First death of child with COVID-19 confirmed in Shelby County

By Updated: July 29, 2020 3:39 PM CT | Published: July 27, 2020 2:25 PM CT
<strong>Christ Community Health Center medical staff collect nasal swabs during testing for COVID-19 on July 14. On Monday, July 27, the health department said that the first child in Shelby County has died with COVID-19. The 11-year-old was being treated for another condition at hospitals in Memphis.</strong>&nbsp;(Mark Weber/Daily Memphian)

Christ Community Health Center medical staff collect nasal swabs during testing for COVID-19 on July 14. On Monday, July 27, the health department said that the first child in Shelby County has died with COVID-19. The 11-year-old was being treated for another condition at hospitals in Memphis. (Mark Weber/Daily Memphian)

The first child in Shelby County has died with COVID-19.

The child was 11, according to the Shelby County Health Department website, and was being treated for another condition at hospitals here. 

Alisa Haushalter, Health Department director, spoke of the death Monday when she testified during a federal court hearing on a lawsuit brought by limited-service restaurants forced to close by a pandemic public health directive.

“This week we have experienced our first pediatric death, which we knew would happen, but that’s very disconcerting,” she said in the Zoom hearing in U.S. District Judge Jon McCalla’s courtroom. 

St. Jude Children’s Research Hospital and Le Bonheur Children’s Hospital later released a joint statement:

“We can confirm that a patient of Le Bonheur Children’s Hospital and St. Jude Children’s Research Hospital, a child under the age of 18-years-old, died from an underlying condition.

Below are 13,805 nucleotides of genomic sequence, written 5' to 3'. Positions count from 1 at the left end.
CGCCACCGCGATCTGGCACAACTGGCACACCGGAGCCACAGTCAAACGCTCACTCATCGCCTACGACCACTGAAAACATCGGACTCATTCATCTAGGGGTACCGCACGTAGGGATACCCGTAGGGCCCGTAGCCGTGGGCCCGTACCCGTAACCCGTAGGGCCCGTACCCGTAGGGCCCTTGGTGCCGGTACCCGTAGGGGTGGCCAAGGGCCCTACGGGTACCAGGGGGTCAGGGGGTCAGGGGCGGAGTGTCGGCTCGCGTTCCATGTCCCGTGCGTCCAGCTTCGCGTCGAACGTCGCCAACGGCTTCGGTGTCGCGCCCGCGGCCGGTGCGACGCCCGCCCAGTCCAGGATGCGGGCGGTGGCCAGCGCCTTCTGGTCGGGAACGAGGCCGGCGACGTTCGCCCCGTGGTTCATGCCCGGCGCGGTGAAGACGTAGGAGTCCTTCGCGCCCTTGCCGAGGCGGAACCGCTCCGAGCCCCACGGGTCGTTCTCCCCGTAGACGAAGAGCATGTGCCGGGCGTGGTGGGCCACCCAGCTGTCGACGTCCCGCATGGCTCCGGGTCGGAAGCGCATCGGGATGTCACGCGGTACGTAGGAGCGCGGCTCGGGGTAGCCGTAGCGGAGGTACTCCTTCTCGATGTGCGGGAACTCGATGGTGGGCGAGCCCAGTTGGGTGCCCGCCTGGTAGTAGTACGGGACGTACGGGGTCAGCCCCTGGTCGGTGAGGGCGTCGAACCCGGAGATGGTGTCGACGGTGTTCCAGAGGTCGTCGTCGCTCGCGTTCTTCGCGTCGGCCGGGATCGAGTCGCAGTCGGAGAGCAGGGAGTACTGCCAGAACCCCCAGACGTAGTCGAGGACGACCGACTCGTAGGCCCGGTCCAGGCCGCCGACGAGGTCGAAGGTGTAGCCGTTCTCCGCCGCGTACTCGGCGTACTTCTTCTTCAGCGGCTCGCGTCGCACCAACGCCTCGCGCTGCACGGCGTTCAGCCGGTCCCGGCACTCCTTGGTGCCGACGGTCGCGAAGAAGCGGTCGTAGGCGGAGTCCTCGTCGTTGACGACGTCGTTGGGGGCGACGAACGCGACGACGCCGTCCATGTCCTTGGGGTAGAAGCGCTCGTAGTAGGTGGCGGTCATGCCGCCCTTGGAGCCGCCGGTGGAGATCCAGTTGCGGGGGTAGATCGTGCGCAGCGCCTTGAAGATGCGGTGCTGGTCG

“This child was known to be positive for COVID-19, but was not symptomatic. COVID-19 was not thought to have impacted this child’s condition. However, this information must be included in COVID-19 reporting, as directed by the Tennessee Department of Health,” according to the hospitals.

In his early afternoon press conference, Dr. Stephen Threlkeld, infectious disease physician at Baptist Memorial Health Care, also confirmed the child’s death.

“This is a disease that is real. If enough people get it, even though there is a mortality rate that is low, people are going to die.

“Kids, in general, thankfully, are relatively protected from this. They can sometimes have the hardest time avoiding exposure. They are very sociable and thankfully, they don’t often get ill, but some do,” he said, noting that not all childhood coronavirus cases are the rare Kawasaki’s disease.

“Some actually get the lung infection and the kind of disease adults get. It is rare, but it does happen. And so there are a lot of people to protect here.”

As of July 23, Tennessee was one of nine states where pediatric cases of COVID-19 exceed 10,000, according to the American Academy of Pediatrics. From July 9-23, it recorded a 44% increase in the number of pediatric cases. 

Nationally, there are an average of 380 cases per 100,000 people. Children account for 0%-0.8% of all COVID-19 deaths in the United States.

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Alisha Dr. Stephen Threlkeld pediatric case

Jane Roberts

Longtime journalist Jane Roberts is a Minnesotan by birth and a Memphian by choice. She's lived and reported in the city more than two decades. She covers healthcare and higher education for The Daily Memphian.


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